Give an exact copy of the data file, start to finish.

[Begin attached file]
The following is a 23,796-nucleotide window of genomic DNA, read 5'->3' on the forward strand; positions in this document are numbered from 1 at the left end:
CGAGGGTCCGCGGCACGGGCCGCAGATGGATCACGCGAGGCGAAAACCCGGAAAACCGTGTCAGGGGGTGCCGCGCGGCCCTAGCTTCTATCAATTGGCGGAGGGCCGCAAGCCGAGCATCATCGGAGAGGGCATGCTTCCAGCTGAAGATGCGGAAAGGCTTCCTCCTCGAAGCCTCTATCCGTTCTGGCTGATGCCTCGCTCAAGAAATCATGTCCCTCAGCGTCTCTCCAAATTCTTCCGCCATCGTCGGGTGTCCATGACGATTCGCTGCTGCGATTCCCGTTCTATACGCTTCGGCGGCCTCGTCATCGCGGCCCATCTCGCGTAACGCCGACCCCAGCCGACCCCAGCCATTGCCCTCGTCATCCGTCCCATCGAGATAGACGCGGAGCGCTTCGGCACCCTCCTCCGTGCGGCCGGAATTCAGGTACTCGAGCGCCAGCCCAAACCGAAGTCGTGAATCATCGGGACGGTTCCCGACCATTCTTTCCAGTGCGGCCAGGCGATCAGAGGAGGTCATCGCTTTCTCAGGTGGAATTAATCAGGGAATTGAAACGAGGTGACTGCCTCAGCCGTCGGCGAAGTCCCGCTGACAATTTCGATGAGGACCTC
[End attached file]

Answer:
The following is a 23,796-nucleotide window of genomic DNA, read 5'->3' on the forward strand; positions in this document are numbered from 1 at the left end:
CGAGGGTCCGCGGCACGGGCCGCAGATGGATCACGCGAGGCGAAAACCCGGAAAACCGTGTCAGGGGGTGCCGCGCGGCCCTAGCTTCTATCAATTGGCGGAGGGCCGCAAGCCGAGCATCATCGGAGAGGGCATGCTTCCAGCTGAAGATGCGGAAAGGCTTCCTCCTCGAAGCCTCTATCCGTTCTGGCTGATGCCTCGCTCAAGAAATCATGTCCCTCAGCGTCTCTCCAAATTCTTCCGCCATCGTCGGGTGTCCATGACGATTCGCTGCTGCGATTCCCGTTCTATACGCTTCGGCGGCCTCGTCATCGCGGCCCATCTCGCGTAACGCCGACCCCAGCCGACCCCAGCCATTGCCCTCGTCATCCGTCCCATCGAGATAGACGCGGAGCGCTTCGGCACCCTCCTCCGTGCGGCCGGAATTCAGGTACTCGAGCGCCAGCCCAAACCGAAGTCGTGAATCATCGGGACGGTTCCCGACCATTCTTTCCAGTGCGGCCAGGCGATCAGAGGAGGTCATCGCTTTCTCAGGTGGAATTAATCAGGGAATTGAAACGAGGTGACTGCCTCAGCCGTCGGCGAAGTCCCGCTGACAATTTCGATGAGGACCTC